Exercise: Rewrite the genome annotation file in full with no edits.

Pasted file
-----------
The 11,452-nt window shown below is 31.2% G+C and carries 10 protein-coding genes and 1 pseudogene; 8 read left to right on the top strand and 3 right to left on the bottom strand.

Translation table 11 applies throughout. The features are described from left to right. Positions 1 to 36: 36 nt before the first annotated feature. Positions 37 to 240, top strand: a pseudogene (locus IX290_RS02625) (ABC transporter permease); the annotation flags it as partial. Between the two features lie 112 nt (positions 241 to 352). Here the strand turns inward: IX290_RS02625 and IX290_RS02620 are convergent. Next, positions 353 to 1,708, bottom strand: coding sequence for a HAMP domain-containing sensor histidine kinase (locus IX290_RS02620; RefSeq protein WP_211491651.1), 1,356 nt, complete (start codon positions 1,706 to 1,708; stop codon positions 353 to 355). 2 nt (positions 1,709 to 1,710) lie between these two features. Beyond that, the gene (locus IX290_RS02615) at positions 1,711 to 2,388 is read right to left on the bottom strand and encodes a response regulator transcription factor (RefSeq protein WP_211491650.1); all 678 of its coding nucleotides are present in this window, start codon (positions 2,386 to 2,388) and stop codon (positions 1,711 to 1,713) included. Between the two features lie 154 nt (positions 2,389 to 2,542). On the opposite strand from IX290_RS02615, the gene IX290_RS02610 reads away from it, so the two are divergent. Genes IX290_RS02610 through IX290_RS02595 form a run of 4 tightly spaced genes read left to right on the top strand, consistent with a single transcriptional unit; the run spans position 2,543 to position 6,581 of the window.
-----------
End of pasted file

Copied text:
The 11,452-nt window shown below is 31.2% G+C and carries 10 protein-coding genes and 1 pseudogene; 8 read left to right on the top strand and 3 right to left on the bottom strand.

Translation table 11 applies throughout. The features are described from left to right. Positions 1 to 36: 36 nt before the first annotated feature. Positions 37 to 240, top strand: a pseudogene (locus IX290_RS02625) (ABC transporter permease); the annotation flags it as partial. Between the two features lie 112 nt (positions 241 to 352). Here the strand turns inward: IX290_RS02625 and IX290_RS02620 are convergent. Next, positions 353 to 1,708, bottom strand: coding sequence for a HAMP domain-containing sensor histidine kinase (locus IX290_RS02620; RefSeq protein WP_211491651.1), 1,356 nt, complete (start codon positions 1,706 to 1,708; stop codon positions 353 to 355). 2 nt (positions 1,709 to 1,710) lie between these two features. Beyond that, the gene (locus IX290_RS02615) at positions 1,711 to 2,388 is read right to left on the bottom strand and encodes a response regulator transcription factor (RefSeq protein WP_211491650.1); all 678 of its coding nucleotides are present in this window, start codon (positions 2,386 to 2,388) and stop codon (positions 1,711 to 1,713) included. Between the two features lie 154 nt (positions 2,389 to 2,542). On the opposite strand from IX290_RS02615, the gene IX290_RS02610 reads away from it, so the two are divergent. Genes IX290_RS02610 through IX290_RS02595 form a run of 4 tightly spaced genes read left to right on the top strand, consistent with a single transcriptional unit; the run spans position 2,543 to position 6,581 of the window.